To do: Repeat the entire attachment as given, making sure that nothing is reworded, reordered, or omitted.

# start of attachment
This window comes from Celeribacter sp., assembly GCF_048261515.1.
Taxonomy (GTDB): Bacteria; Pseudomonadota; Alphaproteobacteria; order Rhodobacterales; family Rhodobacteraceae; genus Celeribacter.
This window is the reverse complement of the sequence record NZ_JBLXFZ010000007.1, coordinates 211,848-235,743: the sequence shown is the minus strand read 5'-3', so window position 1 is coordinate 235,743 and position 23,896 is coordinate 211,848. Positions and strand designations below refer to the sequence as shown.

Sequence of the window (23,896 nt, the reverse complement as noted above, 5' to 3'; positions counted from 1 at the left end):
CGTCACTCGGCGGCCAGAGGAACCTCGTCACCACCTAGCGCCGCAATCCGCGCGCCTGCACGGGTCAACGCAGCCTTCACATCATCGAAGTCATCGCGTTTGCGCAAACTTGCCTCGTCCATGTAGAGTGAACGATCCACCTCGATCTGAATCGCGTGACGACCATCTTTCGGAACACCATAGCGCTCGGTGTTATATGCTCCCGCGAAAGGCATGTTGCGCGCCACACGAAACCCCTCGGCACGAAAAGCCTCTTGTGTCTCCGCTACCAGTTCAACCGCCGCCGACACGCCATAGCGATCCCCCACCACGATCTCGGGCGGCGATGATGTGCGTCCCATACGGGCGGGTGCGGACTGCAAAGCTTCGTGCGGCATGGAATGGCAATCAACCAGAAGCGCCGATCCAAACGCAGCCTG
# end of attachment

This window comes from Celeribacter sp., assembly GCF_048261515.1.
Taxonomy (GTDB): Bacteria; Pseudomonadota; Alphaproteobacteria; order Rhodobacterales; family Rhodobacteraceae; genus Celeribacter.
This window is the reverse complement of the sequence record NZ_JBLXFZ010000007.1, coordinates 211,848-235,743: the sequence shown is the minus strand read 5'-3', so window position 1 is coordinate 235,743 and position 23,896 is coordinate 211,848. Positions and strand designations below refer to the sequence as shown.

Sequence of the window (23,896 nt, the reverse complement as noted above, 5' to 3'; positions counted from 1 at the left end):
CGTCACTCGGCGGCCAGAGGAACCTCGTCACCACCTAGCGCCGCAATCCGCGCGCCTGCACGGGTCAACGCAGCCTTCACATCATCGAAGTCATCGCGTTTGCGCAAACTTGCCTCGTCCATGTAGAGTGAACGATCCACCTCGATCTGAATCGCGTGACGACCATCTTTCGGAACACCATAGCGCTCGGTGTTATATGCTCCCGCGAAAGGCATGTTGCGCGCCACACGAAACCCCTCGGCACGAAAAGCCTCTTGTGTCTCCGCTACCAGTTCAACCGCCGCCGACACGCCATAGCGATCCCCCACCACGATCTCGGGCGGCGATGATGTGCGTCCCATACGGGCGGGTGCGGACTGCAAAGCTTCGTGCGGCATGGAATGGCAATCAACCAGAAGCGCCGATCCAAACGCAGCCTG